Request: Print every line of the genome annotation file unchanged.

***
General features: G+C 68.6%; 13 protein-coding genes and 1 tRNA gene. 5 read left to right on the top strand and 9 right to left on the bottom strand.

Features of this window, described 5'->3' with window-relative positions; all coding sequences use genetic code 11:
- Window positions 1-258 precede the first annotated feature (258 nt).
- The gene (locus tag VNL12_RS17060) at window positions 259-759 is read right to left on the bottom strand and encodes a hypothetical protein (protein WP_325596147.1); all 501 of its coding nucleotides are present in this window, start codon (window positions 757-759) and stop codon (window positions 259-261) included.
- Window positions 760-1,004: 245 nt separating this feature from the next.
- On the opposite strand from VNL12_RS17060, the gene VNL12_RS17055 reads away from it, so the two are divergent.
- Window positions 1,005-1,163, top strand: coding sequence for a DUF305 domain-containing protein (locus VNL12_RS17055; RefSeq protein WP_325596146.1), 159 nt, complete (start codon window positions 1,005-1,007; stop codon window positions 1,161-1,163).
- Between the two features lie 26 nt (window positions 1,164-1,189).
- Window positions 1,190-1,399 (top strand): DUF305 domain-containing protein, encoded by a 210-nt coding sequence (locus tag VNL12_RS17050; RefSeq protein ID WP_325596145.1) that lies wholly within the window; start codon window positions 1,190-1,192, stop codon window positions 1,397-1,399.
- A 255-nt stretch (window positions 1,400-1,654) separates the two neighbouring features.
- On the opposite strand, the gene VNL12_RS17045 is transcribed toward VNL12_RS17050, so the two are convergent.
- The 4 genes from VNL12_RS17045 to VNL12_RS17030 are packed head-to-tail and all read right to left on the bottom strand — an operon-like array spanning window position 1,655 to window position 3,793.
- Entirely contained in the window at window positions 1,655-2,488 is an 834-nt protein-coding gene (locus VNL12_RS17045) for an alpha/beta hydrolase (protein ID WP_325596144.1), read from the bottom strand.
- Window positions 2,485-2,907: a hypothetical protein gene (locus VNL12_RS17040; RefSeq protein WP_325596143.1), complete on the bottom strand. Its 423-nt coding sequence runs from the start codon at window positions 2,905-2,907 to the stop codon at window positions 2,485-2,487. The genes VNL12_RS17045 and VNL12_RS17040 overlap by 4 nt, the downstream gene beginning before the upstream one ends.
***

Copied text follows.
General features: G+C 68.6%; 13 protein-coding genes and 1 tRNA gene. 5 read left to right on the top strand and 9 right to left on the bottom strand.

Features of this window, described 5'->3' with window-relative positions; all coding sequences use genetic code 11:
- Window positions 1-258 precede the first annotated feature (258 nt).
- The gene (locus tag VNL12_RS17060) at window positions 259-759 is read right to left on the bottom strand and encodes a hypothetical protein (protein WP_325596147.1); all 501 of its coding nucleotides are present in this window, start codon (window positions 757-759) and stop codon (window positions 259-261) included.
- Window positions 760-1,004: 245 nt separating this feature from the next.
- On the opposite strand from VNL12_RS17060, the gene VNL12_RS17055 reads away from it, so the two are divergent.
- Window positions 1,005-1,163, top strand: coding sequence for a DUF305 domain-containing protein (locus VNL12_RS17055; RefSeq protein WP_325596146.1), 159 nt, complete (start codon window positions 1,005-1,007; stop codon window positions 1,161-1,163).
- Between the two features lie 26 nt (window positions 1,164-1,189).
- Window positions 1,190-1,399 (top strand): DUF305 domain-containing protein, encoded by a 210-nt coding sequence (locus tag VNL12_RS17050; RefSeq protein ID WP_325596145.1) that lies wholly within the window; start codon window positions 1,190-1,192, stop codon window positions 1,397-1,399.
- A 255-nt stretch (window positions 1,400-1,654) separates the two neighbouring features.
- On the opposite strand, the gene VNL12_RS17045 is transcribed toward VNL12_RS17050, so the two are convergent.
- The 4 genes from VNL12_RS17045 to VNL12_RS17030 are packed head-to-tail and all read right to left on the bottom strand — an operon-like array spanning window position 1,655 to window position 3,793.
- Entirely contained in the window at window positions 1,655-2,488 is an 834-nt protein-coding gene (locus VNL12_RS17045) for an alpha/beta hydrolase (protein ID WP_325596144.1), read from the bottom strand.
- Window positions 2,485-2,907: a hypothetical protein gene (locus VNL12_RS17040; RefSeq protein WP_325596143.1), complete on the bottom strand. Its 423-nt coding sequence runs from the start codon at window positions 2,905-2,907 to the stop codon at window positions 2,485-2,487. The genes VNL12_RS17045 and VNL12_RS17040 overlap by 4 nt, the downstream gene beginning before the upstream one ends.